September 16, 2016
Weeds are bad. Farmers know that. But just how bad are they?
Terry Wyciskalla, an independent agronomist from Nashville, has put some numbers to that very question. In particular, he looked at waterhemp. How much water, sunlight, soil and nutrients did it rob from corn and soybean plants this year?
Wyciskalla started by collecting waterhemp samples for nutrient testing, just as if he were taking crop plant samples. He chose waterhemp because of its widespread infestation this year. He took two samples from cornfields and two from soybean fields. The fields for each crop had different soil fertility levels — one high with heavy manure, and one with average fertility.
MORE THAN UGLY: Waterhemp is robbing plants of key nutrients throughout the season. Terry Wyciskalla, Wyciskalla Consulting, Nashville, quantified the problem.
He found that waterhemp consistently contained an average of 5.2% potassium, across both crops and fertility zones.
“I was surprised, but yet I wasn’t surprised by the results,” Wyciskalla says. “No big surprise is that as soil fertility levels increased, so did waterhemp’s nutrient uptake.”
Wyciskalla also took a close look at nitrogen. In a high soil-testing cornfield, he found waterhemp contained up to 4% N. That may not sound like a big number, but Wyciskalla says to consider how many waterhemp plants could be in one field.
Then he did the math: 4% N times 1,000 pounds of waterhemp dry matter equals 40 pounds of N.
Wyciskalla estimated waterhemp dry matter at 2,000 to 3,000 pounds in some fields. One field at that level of infestation was corn. “If that was a bean field, you wouldn’t have been able to see the beans,” he explains.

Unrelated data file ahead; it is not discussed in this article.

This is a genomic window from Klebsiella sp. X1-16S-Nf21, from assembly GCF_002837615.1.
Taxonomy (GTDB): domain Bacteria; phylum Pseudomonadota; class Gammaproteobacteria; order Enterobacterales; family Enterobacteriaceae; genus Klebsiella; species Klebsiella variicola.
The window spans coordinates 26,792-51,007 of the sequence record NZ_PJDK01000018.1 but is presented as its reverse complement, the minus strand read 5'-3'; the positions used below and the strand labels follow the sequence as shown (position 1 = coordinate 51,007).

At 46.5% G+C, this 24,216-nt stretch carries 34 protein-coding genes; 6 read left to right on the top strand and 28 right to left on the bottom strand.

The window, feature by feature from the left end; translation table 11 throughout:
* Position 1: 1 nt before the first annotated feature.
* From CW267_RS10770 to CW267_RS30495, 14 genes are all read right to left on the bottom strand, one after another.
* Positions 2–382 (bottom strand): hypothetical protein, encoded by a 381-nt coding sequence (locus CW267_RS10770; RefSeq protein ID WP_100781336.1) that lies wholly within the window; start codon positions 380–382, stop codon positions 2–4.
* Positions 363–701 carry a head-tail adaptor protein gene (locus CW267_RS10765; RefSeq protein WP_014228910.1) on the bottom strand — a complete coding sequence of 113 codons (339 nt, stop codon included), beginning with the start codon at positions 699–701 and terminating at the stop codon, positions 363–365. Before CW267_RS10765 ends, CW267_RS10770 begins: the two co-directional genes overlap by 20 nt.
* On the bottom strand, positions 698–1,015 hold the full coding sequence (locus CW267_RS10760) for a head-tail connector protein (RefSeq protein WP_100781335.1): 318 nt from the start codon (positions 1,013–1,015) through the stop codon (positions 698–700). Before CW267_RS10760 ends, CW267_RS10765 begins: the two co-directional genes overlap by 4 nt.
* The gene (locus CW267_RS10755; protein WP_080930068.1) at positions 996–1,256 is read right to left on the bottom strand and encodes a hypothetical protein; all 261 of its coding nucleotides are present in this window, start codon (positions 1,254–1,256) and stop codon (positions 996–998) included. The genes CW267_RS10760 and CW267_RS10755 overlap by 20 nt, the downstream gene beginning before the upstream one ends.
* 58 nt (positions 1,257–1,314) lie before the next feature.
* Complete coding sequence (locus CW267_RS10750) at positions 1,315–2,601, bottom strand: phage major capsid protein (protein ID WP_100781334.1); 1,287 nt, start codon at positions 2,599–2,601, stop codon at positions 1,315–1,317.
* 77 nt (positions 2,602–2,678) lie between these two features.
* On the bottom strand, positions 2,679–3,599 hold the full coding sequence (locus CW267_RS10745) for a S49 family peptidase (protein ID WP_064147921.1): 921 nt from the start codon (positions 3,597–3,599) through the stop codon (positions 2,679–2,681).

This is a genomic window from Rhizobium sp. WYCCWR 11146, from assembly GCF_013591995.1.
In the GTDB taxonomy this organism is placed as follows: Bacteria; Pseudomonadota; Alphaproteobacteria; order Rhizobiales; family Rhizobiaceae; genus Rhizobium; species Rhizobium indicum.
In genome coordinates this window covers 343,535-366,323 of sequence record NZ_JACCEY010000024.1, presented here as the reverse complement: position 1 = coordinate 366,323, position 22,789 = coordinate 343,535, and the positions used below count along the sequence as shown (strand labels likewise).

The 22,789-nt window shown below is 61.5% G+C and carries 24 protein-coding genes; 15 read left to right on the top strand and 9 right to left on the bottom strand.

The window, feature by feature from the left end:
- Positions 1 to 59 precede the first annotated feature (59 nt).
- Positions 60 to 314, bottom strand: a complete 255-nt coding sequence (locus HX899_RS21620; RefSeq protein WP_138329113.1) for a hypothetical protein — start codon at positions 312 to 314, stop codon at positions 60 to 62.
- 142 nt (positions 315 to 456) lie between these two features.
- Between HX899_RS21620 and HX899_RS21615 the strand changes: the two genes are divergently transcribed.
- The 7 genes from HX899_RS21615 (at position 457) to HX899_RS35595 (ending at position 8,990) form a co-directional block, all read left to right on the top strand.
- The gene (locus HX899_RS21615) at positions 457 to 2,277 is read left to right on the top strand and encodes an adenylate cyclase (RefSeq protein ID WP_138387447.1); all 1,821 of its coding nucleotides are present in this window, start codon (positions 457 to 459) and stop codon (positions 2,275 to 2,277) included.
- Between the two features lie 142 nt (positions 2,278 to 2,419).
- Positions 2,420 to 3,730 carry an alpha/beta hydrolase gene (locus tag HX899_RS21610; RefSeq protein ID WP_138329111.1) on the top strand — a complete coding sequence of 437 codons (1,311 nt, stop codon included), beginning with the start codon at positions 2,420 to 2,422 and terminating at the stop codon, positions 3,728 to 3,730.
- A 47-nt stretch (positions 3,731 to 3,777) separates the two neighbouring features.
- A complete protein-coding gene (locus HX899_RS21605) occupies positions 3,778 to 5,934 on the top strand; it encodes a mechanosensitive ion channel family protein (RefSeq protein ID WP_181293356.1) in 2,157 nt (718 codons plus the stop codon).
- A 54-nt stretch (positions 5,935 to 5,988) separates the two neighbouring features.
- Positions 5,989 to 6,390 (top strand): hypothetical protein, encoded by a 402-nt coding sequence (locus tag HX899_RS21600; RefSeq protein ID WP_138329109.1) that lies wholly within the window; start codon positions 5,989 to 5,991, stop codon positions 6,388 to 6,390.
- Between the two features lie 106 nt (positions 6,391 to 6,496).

“A tremendous amount of nutrients were robbed from the corn and soybean crops,” he says. “That will definitely affect crop yields.”
Wyciskalla adds that it’s difficult to calculate nutrient loss by acre because determining waterhemp dry matter in a field is challenging. Thirty waterhemp plants per square foot would be smaller plants with thinner stems. Two waterhemp plants in a square foot would be bigger, heartier plants. He recommends farmers reach out to their local agronomist for an estimate on how much waterhemp dry matter is in each field.
A precise calculation on nutrients lost in a particular field may be difficult, Wysciskalla explains, but the point of the exercise is clear: Waterhemp is locking up essential nutrients at critical points in plants' life cycles.
The nutrients are not lost forever, Wyciskalla points out, and they will cycle back into the soil over time. But for this season, plants likely failed to reach their full potential due to lost nutrients.
THE BREAKDOWN: This chart shows the nutrient analysis for the nonreplicated, random waterhemp samples taken in each field. “This analysis is a representation of what nutrients could be lost if fields contained 1,000 pounds of waterhemp dry matter,” Terry Wyciskalla explains.
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